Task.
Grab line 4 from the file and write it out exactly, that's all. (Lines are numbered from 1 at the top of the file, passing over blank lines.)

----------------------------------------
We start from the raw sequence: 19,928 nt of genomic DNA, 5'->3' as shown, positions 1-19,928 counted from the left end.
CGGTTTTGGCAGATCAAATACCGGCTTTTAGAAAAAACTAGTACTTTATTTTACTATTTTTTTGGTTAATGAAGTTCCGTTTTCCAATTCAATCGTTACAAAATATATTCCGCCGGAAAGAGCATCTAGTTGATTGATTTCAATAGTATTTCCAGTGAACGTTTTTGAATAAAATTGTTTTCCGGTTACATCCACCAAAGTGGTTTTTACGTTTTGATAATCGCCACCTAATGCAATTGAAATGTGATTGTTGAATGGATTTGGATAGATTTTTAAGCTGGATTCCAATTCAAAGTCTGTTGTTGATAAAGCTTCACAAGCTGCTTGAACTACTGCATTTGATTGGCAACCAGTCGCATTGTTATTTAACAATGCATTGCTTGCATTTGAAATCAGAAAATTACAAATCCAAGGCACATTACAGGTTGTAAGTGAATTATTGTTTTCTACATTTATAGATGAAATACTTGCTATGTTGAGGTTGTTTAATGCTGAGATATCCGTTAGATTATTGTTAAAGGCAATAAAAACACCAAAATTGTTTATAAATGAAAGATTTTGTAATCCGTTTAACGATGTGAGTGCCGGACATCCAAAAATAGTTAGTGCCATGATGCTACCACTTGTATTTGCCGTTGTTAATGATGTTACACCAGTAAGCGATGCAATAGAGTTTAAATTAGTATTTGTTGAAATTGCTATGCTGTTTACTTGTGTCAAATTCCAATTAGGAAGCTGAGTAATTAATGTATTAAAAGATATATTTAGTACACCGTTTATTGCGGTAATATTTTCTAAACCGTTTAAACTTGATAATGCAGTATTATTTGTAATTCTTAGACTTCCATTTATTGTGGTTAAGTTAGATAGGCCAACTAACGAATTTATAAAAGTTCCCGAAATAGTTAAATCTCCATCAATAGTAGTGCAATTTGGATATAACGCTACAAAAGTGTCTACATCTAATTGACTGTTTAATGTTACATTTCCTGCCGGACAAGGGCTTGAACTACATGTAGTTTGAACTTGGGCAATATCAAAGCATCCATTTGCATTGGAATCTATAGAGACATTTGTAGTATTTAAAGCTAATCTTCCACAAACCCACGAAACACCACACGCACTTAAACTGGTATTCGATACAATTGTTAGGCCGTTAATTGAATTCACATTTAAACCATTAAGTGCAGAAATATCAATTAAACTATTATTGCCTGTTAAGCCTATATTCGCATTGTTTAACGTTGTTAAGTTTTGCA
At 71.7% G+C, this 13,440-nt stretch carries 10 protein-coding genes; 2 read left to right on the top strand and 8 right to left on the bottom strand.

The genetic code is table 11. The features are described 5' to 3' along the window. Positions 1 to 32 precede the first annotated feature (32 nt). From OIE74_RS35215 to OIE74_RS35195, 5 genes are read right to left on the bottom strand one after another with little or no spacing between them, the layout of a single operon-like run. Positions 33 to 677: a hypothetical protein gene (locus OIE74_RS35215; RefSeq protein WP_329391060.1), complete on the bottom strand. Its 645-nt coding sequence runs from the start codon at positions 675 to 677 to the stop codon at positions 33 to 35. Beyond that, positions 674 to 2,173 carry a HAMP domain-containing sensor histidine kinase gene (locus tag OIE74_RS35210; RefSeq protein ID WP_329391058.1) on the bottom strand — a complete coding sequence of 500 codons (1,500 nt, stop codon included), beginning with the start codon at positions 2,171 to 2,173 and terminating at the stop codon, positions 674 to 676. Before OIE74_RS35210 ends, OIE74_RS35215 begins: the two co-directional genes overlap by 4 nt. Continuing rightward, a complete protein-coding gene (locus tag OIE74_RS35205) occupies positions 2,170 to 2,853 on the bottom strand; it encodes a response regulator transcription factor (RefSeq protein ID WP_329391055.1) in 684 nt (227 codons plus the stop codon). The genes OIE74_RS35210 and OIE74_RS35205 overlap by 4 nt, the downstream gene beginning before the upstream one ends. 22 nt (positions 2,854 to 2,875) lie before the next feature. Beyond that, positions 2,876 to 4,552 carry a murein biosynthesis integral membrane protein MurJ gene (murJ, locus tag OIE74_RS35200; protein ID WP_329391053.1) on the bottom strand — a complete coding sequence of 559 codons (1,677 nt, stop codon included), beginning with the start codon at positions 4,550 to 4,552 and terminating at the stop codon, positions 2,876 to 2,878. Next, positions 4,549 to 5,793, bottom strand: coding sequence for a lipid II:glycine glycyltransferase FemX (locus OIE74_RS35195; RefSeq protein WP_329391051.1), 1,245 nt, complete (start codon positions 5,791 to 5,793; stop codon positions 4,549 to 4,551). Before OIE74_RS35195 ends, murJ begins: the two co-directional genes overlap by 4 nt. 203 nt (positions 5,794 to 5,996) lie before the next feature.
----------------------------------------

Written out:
The genetic code is table 11. The features are described 5' to 3' along the window. Positions 1 to 32 precede the first annotated feature (32 nt). From OIE74_RS35215 to OIE74_RS35195, 5 genes are read right to left on the bottom strand one after another with little or no spacing between them, the layout of a single operon-like run. Positions 33 to 677: a hypothetical protein gene (locus OIE74_RS35215; RefSeq protein WP_329391060.1), complete on the bottom strand. Its 645-nt coding sequence runs from the start codon at positions 675 to 677 to the stop codon at positions 33 to 35. Beyond that, positions 674 to 2,173 carry a HAMP domain-containing sensor histidine kinase gene (locus tag OIE74_RS35210; RefSeq protein ID WP_329391058.1) on the bottom strand — a complete coding sequence of 500 codons (1,500 nt, stop codon included), beginning with the start codon at positions 2,171 to 2,173 and terminating at the stop codon, positions 674 to 676. Before OIE74_RS35210 ends, OIE74_RS35215 begins: the two co-directional genes overlap by 4 nt. Continuing rightward, a complete protein-coding gene (locus tag OIE74_RS35205) occupies positions 2,170 to 2,853 on the bottom strand; it encodes a response regulator transcription factor (RefSeq protein ID WP_329391055.1) in 684 nt (227 codons plus the stop codon). The genes OIE74_RS35210 and OIE74_RS35205 overlap by 4 nt, the downstream gene beginning before the upstream one ends. 22 nt (positions 2,854 to 2,875) lie before the next feature. Beyond that, positions 2,876 to 4,552 carry a murein biosynthesis integral membrane protein MurJ gene (murJ, locus tag OIE74_RS35200; protein ID WP_329391053.1) on the bottom strand — a complete coding sequence of 559 codons (1,677 nt, stop codon included), beginning with the start codon at positions 4,550 to 4,552 and terminating at the stop codon, positions 2,876 to 2,878. Next, positions 4,549 to 5,793, bottom strand: coding sequence for a lipid II:glycine glycyltransferase FemX (locus OIE74_RS35195; RefSeq protein WP_329391051.1), 1,245 nt, complete (start codon positions 5,791 to 5,793; stop codon positions 4,549 to 4,551). Before OIE74_RS35195 ends, murJ begins: the two co-directional genes overlap by 4 nt. 203 nt (positions 5,794 to 5,996) lie before the next feature.